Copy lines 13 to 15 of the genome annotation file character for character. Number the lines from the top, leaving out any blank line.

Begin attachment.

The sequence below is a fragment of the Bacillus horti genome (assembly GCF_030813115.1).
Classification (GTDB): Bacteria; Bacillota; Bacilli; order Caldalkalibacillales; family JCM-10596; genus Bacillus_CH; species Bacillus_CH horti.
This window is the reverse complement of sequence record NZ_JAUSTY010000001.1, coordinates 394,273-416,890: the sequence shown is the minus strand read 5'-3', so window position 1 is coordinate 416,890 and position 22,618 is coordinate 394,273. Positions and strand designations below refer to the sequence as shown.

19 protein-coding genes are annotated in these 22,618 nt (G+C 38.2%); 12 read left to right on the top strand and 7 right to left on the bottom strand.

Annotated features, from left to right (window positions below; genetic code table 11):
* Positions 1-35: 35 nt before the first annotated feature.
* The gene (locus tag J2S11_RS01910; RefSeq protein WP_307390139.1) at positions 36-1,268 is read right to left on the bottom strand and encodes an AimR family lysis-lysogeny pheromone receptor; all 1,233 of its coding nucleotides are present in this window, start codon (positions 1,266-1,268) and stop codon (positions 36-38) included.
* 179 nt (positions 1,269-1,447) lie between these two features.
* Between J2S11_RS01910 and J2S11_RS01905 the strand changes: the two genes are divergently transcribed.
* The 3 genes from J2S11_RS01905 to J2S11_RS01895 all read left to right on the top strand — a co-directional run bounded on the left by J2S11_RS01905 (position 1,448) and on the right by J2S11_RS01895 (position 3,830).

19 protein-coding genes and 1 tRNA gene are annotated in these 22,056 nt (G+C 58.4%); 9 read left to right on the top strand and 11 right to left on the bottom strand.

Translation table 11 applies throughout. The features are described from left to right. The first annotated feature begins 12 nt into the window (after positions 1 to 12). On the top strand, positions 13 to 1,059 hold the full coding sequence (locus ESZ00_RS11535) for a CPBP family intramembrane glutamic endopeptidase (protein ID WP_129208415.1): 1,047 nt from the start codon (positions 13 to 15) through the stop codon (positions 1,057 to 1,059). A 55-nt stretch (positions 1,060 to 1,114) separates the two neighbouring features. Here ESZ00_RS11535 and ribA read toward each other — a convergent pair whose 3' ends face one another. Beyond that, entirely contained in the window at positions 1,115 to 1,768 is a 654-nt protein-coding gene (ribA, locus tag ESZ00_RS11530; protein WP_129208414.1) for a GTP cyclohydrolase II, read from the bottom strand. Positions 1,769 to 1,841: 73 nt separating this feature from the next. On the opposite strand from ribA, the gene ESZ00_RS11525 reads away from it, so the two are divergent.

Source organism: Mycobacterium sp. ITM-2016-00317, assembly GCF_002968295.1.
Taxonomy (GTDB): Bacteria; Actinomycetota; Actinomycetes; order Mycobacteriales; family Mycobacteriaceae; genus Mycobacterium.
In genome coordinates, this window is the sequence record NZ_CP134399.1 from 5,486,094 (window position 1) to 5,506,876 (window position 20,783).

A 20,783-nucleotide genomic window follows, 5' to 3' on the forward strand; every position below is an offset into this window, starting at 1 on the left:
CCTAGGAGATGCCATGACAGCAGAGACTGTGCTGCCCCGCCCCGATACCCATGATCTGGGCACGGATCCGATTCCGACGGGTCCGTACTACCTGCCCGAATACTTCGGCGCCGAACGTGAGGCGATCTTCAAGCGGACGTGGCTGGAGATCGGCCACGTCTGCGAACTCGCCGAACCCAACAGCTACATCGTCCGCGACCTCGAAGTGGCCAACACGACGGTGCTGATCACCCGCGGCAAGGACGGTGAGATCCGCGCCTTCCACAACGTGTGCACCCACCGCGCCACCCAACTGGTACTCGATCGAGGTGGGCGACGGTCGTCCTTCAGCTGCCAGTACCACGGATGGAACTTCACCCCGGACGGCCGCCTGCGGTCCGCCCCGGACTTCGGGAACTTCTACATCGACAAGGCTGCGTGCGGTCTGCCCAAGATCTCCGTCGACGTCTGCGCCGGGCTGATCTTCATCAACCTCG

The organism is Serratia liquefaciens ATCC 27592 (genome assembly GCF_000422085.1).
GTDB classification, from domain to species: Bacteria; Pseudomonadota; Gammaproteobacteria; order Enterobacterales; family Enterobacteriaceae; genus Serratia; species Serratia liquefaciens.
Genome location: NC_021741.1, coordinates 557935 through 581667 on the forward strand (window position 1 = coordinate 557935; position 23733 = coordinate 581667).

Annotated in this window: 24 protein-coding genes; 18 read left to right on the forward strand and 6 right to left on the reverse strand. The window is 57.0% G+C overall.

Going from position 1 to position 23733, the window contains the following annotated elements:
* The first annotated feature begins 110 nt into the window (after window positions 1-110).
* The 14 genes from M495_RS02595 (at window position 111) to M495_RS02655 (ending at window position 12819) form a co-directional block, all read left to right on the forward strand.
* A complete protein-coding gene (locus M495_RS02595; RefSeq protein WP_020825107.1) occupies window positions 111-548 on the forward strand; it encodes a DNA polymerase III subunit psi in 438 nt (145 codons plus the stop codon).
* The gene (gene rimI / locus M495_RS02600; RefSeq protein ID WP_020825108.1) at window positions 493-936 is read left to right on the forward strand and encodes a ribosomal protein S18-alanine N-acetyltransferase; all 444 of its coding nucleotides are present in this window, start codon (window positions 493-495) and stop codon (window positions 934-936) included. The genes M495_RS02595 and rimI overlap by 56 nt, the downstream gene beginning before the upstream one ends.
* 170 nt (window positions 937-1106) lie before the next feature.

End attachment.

Source organism: Mycobacterium sp. ITM-2016-00317, assembly GCF_002968295.1.
Taxonomy (GTDB): Bacteria; Actinomycetota; Actinomycetes; order Mycobacteriales; family Mycobacteriaceae; genus Mycobacterium.
In genome coordinates, this window is the sequence record NZ_CP134399.1 from 5,486,094 (window position 1) to 5,506,876 (window position 20,783).